Miso Roasted Pumpkin and Feta Tart


Chew Town X Harris Farm

Chew Town X Harris Farm


  • 1/4 large kent punpkin, cut into thin wedges

  • 3 tbsp miso paste, white or red

  • 3 tbsp olive oil

  • Pinch dried chilli flakes

  • Salt and pepper to taste

  • 180g baby spinach leaves

  • 1 tbsp olive oil

  • 1 garlic clove, roughly chopped

  • 140g danish feta

  • Zest and juice 1/2 lemon

  • 1 small handful coriander leaves

  • 1 x 300g packet of shortcrust pastry, defrosted

  • 1 egg, beaten gently with a fork

  • Fresh coriander leaves, to serve

  • Black sesame seeds, to serve



  • Preheat oven to 185°C. 

  • In a small bowl combine miso paste, 2 tbsp olive oil and chilli and season with salt and pepper. Toss the pumpkin in the miso mixture and lay the wedges on a lined baking sheet. Bake for 30-35 minutes, turning once during that time, until tender and browned. Remove from oven and set aside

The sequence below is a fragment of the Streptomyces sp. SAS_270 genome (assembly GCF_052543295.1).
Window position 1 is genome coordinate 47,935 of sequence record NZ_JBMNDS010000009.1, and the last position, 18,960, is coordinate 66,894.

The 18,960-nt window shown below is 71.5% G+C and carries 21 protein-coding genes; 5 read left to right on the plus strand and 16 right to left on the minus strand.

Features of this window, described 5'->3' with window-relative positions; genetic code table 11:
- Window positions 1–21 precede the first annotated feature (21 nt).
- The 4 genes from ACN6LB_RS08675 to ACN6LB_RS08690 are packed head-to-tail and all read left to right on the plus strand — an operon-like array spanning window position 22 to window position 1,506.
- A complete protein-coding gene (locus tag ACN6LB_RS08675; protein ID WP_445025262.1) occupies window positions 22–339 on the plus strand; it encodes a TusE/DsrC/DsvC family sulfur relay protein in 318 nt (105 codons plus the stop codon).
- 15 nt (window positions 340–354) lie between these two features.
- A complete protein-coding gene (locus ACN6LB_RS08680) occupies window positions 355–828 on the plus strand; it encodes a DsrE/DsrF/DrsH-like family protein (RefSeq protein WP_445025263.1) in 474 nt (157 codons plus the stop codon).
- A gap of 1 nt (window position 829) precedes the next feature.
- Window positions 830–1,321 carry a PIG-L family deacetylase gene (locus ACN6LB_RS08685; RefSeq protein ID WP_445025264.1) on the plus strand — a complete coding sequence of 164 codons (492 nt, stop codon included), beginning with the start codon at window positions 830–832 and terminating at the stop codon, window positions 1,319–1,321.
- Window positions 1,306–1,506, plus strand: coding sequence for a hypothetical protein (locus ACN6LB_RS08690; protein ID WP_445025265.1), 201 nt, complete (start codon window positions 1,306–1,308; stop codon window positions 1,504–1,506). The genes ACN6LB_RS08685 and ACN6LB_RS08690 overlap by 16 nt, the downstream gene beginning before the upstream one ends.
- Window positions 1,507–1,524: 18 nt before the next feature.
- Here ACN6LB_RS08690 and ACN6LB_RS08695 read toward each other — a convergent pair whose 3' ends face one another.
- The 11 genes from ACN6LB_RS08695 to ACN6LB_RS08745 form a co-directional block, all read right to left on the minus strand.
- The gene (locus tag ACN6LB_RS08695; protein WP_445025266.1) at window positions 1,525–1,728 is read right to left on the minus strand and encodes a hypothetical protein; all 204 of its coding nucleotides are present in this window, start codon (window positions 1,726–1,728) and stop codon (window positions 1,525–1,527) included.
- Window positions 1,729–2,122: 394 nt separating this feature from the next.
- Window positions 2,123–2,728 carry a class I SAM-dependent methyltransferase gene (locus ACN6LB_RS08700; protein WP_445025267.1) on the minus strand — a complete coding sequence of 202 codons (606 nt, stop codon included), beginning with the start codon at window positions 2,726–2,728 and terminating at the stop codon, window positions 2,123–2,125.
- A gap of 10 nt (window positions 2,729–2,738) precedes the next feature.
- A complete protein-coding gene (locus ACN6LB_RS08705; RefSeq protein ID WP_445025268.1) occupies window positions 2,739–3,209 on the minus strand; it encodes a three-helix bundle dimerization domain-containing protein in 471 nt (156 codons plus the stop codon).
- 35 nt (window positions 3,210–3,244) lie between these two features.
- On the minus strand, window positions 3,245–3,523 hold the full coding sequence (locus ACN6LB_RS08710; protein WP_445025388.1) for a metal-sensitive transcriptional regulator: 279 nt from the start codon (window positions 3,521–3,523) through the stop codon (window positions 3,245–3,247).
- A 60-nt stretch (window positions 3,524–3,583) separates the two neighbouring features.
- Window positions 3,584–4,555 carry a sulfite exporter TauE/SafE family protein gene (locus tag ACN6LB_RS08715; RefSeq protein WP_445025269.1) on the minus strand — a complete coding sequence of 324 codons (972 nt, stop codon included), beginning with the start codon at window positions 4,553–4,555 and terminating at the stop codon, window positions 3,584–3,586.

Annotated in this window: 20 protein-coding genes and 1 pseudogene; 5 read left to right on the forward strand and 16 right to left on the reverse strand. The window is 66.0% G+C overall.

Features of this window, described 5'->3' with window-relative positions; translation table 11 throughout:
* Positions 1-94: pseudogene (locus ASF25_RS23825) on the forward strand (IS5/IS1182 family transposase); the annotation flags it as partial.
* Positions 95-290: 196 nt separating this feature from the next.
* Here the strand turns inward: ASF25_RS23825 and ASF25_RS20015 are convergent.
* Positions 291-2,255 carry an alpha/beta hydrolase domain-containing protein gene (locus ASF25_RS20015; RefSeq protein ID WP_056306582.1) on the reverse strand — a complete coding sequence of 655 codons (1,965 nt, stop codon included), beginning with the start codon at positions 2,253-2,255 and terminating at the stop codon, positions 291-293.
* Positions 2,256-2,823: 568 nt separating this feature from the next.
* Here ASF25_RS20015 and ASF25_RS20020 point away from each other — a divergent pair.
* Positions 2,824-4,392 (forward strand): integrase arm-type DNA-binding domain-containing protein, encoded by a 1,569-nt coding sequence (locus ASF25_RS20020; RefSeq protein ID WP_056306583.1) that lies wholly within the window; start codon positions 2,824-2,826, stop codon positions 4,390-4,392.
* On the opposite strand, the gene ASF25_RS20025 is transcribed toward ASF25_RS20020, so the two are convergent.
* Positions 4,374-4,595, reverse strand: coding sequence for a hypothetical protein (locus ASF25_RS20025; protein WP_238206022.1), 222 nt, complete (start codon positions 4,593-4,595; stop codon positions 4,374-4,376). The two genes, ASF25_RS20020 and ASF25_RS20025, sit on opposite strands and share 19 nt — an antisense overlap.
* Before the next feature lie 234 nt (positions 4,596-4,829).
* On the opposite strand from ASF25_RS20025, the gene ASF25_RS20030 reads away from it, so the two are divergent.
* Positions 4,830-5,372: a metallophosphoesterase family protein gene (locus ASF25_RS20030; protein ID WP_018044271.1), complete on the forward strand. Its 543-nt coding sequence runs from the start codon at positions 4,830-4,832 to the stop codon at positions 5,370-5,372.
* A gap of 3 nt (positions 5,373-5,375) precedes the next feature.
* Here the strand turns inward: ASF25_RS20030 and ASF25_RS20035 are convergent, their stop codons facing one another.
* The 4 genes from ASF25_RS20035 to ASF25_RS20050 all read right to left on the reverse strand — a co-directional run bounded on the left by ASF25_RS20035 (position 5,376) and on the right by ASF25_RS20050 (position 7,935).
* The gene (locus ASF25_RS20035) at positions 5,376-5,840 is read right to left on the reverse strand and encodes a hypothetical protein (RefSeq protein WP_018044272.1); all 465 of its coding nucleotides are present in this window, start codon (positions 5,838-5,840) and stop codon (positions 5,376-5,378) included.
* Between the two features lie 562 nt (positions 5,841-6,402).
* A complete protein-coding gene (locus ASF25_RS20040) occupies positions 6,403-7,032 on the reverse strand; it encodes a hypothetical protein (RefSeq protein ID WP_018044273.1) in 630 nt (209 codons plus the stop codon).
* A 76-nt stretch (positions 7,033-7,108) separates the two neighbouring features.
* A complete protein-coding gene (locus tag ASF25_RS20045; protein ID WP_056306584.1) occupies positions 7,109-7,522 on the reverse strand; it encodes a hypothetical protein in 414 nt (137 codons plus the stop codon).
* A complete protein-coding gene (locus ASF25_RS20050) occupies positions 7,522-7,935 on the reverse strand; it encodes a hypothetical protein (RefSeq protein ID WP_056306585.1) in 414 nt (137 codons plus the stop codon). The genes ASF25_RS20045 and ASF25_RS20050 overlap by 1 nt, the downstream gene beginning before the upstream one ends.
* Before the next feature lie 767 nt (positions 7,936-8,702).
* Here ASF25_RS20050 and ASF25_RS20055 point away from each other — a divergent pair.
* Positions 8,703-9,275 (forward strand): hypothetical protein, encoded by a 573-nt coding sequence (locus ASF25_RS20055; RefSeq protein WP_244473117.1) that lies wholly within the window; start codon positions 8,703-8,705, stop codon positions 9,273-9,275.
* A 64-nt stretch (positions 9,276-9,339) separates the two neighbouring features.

• Heat remaining 1 tbsp olive oil in a frypan over medium heat and add the garlic sauté until fragrant, then add the spinach leaves and cook until wilted. Transfer to a food processor. Add 100g feta, lemon zest and juice and coriander leaves and blend until mixture in combined and thick. 

  • Unroll the pastry and leaving a 3-4 cm border free all the way around top the pastry with the spinach and feta mixture. Add the miso roasted pumpkin on top and crumble over the remaining feta. 

  • Fold the edges of the pastry up and over the filling and brush the border of the pastry with the beaten egg. Bake for 15 minutes until the edge pastry is golden and it is cooked through to the base.

  • To serve, top with fresh coriander leaves and black sesame seeds. 


Amanda is a West Australian living in Sydney. Born to Italian parents, Amanda’s history with food began with having an exceptional cook for a mother and working in her family’s restaurants.

An Opera Singer in a past life, Amanda now works as a freelance food and craft photographer, cook and stylist. She can usually be found in her photography studio with an apron on and camera in hand.

The Italian way of cooking is free and liberating, focusing on well developed taste buds instead of measurements and preciseness. This way of cooking has led to Amanda’s ability to match flavours and develop the delicious recipes which feature throughout her recipe site Chew Town. Follow her on Instagram here!